State Land Board Rejects Reopening Aquarium Fishing on Oʻahu
* Updated October 9, 8:24 AM
The Hawaiʻi state Board of Land and Natural Resources voted Friday to reject a final environmental impact statement submitted by the Pet Industry Joint Advisory Council and aimed at reopening the aquarium pet trade on Oʻahu.
The O’ahu aquarium fishing industry proposed the issuance of 15 commercial aquarium permits and 15 commercial marine licenses for aquarium fishers on O‘ahu.
The state Department of Land and Natural Resources’ Division of Aquatic Resources had recommended acceptance of the final environmental impact statement (FEIS).
Land Board members raised concerns about discrepancies between the FEIS and a draft environmental impact statement; the lack of adequate community and cultural consultation; and a lack of adequate analysis of the impacts of the proposed aquarium fishing on the environment.
The proponents will have an opportunity to review the Boards concerns and determine whether to revise the EIS to address them.
Six board members voted to deny the FEIS, and one member abstained.
“This O‘ahu EIS relied on the same skewed methods used in West Hawai‘i, and on top of that, tried to shoehorn an entirely new proposal into a final EIS to escape environmental review,” Earthjustice attorney Mahesh Cleveland said. “We applaud the Board for upholding the law by rejecting this procedurally and scientifically flawed document.”
Compared to the industry’s draft EIS, the final EIS proposed a significant increase in the take of marine life and a massive take of species that were not assessed in the draft.
Rene Umberger, executive director of For the Fishes, said: “Going back to the drawing board was the only option for this EIS. The lack of any analysis for Kāne‘ohe Bay, which already experiences the heaviest collection pressure, was an egregious omission. The industry’s plan allowed for take of nearly 293,000 fishes and invertebrates every year from Kāne‘ohe Bay or any other area around O‘ahu. Hawai‘i’s unique places and communities deserve better.”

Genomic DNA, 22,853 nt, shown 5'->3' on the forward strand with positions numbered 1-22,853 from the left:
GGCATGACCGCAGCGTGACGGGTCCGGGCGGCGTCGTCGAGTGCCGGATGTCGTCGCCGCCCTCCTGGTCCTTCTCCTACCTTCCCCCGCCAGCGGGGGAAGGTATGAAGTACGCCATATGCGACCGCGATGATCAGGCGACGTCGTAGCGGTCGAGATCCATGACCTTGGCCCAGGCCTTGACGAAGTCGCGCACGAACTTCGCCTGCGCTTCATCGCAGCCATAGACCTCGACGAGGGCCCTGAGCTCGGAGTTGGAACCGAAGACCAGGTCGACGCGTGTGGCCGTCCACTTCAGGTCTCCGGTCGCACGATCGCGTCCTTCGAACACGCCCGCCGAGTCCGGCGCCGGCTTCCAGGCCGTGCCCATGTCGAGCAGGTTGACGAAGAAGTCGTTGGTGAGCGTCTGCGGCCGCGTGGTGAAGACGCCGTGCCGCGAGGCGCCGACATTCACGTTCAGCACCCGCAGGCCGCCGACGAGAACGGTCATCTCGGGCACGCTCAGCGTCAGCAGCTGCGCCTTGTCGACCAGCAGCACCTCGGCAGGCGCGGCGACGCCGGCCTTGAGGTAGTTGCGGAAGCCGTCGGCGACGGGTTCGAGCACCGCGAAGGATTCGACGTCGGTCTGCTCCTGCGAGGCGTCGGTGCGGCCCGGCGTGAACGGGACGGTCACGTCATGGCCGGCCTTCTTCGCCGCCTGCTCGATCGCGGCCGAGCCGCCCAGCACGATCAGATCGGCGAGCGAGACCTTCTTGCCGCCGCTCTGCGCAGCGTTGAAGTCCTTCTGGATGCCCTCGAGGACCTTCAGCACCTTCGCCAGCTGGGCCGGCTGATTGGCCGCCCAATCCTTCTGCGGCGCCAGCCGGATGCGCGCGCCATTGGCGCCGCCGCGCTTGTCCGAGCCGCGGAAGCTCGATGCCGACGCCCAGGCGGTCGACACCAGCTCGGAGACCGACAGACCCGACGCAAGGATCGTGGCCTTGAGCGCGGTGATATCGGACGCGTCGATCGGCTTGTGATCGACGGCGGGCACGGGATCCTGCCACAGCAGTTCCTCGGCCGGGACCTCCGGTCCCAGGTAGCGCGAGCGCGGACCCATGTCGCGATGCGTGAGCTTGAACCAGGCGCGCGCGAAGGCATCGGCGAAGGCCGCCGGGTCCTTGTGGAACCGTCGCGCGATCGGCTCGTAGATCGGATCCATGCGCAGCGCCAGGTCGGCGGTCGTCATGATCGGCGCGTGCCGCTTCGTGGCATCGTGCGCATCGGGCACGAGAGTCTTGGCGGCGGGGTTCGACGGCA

Maxx Phillips, the Center for Biological Diversity’s Hawai‘i director and staff attorney,” added: “O‘ahu’s reefs are in crisis. Our reefs are the lifelines of our ocean. They put food on our families’ tables, provide habitat for a myriad of endemic species, and shelter our islands from ever increasing storms and sea-level rise. There is no place for the industry’s false narrative, skewed analysis or outdated science in the fight to protect Hawai‘i for generations to come.”
O‘ahu once was the epicenter of the Hawai‘i aquarium pet trade. When overfishing caused the collapse of O‘ahu’s nearshore fishery in the 1980s, the trade largely relocated to West Hawai‘i, but the industry has nevertheless maintained a presence on O‘ahu. Currently, commercial aquarium collection is prohibited statewide under a variety of court orders and injunctions, pending proper completion of the legally required environmental review process.
“To restore the beauty and abundance of our reef, reef wildlife, and our ocean ‘ohana, the people and agencies must work hand in hand for the greater good of Hawai‘i,” said Kealoha Pisciotta of Kai Palaoa. “I am thankful the Board did not bend under pressure from the aquarium industry, and listened again to the voices of our people.”